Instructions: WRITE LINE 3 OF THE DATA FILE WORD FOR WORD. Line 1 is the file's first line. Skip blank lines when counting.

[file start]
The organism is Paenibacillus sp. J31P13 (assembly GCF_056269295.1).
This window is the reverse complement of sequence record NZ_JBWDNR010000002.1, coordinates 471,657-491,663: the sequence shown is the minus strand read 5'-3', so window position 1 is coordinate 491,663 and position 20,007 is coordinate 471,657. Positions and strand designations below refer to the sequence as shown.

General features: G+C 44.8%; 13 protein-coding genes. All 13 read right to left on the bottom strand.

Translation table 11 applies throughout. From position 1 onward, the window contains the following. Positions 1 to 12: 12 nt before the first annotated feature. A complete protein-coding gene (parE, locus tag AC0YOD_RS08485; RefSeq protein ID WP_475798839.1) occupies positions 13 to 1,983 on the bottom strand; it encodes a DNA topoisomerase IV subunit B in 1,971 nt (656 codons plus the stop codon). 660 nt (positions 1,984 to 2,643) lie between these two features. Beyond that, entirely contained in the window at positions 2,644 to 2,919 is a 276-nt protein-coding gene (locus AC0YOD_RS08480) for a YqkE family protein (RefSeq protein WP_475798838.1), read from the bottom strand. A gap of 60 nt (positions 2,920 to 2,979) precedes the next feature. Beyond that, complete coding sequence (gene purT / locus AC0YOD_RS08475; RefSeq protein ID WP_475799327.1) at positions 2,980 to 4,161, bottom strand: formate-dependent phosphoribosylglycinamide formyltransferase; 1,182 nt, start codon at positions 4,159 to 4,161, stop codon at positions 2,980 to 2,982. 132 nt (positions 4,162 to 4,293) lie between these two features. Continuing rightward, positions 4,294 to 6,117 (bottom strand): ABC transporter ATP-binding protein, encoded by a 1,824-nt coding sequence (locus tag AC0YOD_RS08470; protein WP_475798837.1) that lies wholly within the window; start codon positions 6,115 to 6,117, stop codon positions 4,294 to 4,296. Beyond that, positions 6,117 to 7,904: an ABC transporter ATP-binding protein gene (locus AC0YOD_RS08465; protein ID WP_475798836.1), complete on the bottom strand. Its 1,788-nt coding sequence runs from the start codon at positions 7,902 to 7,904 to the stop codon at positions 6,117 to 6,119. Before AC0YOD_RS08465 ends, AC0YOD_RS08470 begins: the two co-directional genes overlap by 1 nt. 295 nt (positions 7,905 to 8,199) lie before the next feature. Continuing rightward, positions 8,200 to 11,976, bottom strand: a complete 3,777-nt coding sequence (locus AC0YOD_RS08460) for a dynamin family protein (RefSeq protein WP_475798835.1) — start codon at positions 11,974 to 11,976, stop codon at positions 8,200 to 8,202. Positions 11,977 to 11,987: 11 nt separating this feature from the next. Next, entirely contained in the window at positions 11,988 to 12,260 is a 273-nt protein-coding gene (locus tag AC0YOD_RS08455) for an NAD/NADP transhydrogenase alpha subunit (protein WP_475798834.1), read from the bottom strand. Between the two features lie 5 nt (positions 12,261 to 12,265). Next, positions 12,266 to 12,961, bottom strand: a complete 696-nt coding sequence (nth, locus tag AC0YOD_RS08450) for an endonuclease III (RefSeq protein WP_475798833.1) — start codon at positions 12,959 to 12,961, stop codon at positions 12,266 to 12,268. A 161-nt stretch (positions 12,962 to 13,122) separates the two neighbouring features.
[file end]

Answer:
General features: G+C 44.8%; 13 protein-coding genes. All 13 read right to left on the bottom strand.